Monday, June 5, 2017

Instant tea in United States history

During the early 20th century, tearooms became common in many large cities in the United States. These were largely owned, operated and frequented by women, who saw these establishments as good alternatives to the saloons when men mainly congregated.

However, these tearooms went out of fashion and largely disappeared during the 1920s. Tea reemerged as an important beverage after World War II, Lipton introduced the four-sided tea bag in 1952, and instant tea came out five years later.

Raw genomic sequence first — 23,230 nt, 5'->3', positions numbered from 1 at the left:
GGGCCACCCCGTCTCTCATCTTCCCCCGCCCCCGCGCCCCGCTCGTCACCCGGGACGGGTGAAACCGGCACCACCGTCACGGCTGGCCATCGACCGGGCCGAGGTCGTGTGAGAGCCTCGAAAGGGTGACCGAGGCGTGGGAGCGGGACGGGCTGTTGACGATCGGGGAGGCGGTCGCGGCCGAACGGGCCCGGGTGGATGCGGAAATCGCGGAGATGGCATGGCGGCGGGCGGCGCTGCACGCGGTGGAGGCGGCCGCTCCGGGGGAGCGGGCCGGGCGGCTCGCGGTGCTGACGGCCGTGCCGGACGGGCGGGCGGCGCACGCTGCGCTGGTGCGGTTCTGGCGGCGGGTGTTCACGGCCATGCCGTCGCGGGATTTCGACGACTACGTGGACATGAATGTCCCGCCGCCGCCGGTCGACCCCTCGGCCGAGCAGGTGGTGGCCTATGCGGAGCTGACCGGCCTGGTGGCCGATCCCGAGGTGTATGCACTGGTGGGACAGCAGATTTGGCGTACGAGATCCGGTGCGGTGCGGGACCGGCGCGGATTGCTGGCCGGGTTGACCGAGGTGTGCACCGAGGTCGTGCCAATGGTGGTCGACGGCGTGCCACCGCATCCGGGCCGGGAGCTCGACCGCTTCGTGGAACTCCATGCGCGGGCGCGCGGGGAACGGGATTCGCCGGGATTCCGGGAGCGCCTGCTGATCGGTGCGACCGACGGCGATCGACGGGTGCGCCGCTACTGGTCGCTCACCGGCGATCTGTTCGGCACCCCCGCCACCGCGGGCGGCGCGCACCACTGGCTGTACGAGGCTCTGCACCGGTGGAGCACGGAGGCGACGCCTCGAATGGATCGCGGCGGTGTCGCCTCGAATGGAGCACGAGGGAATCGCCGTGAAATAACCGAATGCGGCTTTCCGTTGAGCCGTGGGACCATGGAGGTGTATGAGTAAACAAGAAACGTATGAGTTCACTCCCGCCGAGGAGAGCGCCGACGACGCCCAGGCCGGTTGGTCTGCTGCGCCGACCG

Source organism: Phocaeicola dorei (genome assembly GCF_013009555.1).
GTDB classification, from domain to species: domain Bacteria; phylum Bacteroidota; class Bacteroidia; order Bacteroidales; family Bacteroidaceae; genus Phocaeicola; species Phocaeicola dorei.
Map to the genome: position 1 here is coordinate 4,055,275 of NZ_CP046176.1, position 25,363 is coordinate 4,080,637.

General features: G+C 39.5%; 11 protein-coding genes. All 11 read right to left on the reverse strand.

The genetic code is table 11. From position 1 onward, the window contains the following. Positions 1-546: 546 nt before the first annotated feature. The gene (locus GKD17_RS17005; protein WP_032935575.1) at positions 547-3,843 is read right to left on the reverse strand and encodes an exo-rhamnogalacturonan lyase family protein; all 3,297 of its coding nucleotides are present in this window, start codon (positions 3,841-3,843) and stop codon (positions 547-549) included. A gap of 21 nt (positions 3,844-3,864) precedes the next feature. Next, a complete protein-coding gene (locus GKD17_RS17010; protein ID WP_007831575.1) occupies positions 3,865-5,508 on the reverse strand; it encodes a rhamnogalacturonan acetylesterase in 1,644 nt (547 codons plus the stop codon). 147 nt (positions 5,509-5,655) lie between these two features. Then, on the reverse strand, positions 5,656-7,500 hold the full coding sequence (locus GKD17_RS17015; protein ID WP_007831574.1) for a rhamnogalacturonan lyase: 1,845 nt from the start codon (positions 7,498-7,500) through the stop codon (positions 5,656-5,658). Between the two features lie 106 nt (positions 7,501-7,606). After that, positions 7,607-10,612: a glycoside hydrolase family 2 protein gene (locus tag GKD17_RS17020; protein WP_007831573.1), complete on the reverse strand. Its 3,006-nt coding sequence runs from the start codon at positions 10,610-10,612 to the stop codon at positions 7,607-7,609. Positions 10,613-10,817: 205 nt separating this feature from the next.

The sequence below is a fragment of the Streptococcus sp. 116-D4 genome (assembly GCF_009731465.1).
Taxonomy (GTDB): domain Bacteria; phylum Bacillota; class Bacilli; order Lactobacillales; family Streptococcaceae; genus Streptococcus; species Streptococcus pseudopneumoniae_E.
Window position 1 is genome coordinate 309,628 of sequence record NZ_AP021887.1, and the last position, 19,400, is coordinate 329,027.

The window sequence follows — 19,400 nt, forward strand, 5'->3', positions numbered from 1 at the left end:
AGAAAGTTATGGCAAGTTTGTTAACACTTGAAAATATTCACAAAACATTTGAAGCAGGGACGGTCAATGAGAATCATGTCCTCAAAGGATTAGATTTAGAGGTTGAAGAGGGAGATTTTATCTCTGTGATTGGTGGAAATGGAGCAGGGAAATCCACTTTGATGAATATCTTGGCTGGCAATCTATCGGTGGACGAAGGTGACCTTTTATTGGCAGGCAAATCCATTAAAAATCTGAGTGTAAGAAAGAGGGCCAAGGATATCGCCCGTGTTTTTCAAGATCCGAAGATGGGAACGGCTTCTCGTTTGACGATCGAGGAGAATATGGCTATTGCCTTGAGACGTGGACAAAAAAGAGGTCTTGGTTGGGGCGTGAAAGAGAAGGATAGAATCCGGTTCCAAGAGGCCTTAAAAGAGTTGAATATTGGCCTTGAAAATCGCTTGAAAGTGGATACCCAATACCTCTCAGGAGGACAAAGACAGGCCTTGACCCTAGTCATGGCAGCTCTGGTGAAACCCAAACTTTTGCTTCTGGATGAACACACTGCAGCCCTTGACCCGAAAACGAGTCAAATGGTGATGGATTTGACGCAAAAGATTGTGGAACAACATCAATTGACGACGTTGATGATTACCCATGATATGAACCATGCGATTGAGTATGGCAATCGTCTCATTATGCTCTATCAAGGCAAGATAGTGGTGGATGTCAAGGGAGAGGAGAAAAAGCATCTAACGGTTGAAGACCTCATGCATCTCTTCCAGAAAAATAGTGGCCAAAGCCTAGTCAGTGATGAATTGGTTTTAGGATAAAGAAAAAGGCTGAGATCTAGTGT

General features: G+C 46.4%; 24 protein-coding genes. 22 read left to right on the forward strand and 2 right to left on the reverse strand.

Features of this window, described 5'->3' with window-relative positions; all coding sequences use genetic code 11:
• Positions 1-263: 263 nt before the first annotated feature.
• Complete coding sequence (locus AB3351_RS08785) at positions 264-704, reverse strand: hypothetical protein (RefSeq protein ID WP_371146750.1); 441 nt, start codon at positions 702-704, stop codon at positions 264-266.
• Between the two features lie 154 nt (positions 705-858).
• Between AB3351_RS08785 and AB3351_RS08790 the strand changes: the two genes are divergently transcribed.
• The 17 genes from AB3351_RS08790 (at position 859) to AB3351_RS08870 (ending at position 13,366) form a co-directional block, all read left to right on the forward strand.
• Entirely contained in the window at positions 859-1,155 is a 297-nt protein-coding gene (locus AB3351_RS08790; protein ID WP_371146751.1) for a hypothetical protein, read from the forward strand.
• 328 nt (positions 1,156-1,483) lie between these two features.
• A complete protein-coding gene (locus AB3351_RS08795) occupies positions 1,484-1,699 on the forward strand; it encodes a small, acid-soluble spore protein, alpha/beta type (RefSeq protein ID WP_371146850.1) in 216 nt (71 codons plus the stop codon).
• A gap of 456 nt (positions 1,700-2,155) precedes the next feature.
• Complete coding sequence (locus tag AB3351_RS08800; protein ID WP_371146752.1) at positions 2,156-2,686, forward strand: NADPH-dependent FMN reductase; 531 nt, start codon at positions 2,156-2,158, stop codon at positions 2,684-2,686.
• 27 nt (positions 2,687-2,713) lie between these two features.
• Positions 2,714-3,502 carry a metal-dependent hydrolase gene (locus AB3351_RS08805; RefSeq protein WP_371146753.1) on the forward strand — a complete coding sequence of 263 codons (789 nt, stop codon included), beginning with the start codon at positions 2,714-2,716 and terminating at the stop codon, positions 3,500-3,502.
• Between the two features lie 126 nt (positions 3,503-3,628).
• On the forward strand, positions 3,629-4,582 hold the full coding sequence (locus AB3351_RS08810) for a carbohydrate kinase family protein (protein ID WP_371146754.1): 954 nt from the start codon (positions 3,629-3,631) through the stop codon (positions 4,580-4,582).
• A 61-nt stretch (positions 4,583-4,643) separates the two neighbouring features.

Advances in processing technology allowed the development of instant tea, which was first produced in England in 1940, with commercial production in the United States beginning in 1950.

The demand in the United States is for instant teas soluble in cold water, because it is iced tea which is the real basis for the success of instant tea in that country. Production and consumption in the United States is greater than in the rest of the world.

The methods used for instant tea production have been protected by patents, and the patents published up to 1969 have been reviewed in 1977. The United States has now become the world’s second largest importer of tea. By the 1990s, almost one hundred million tons were being used each year in teabags or processed into instant tea.

Instant tea in United States history
 

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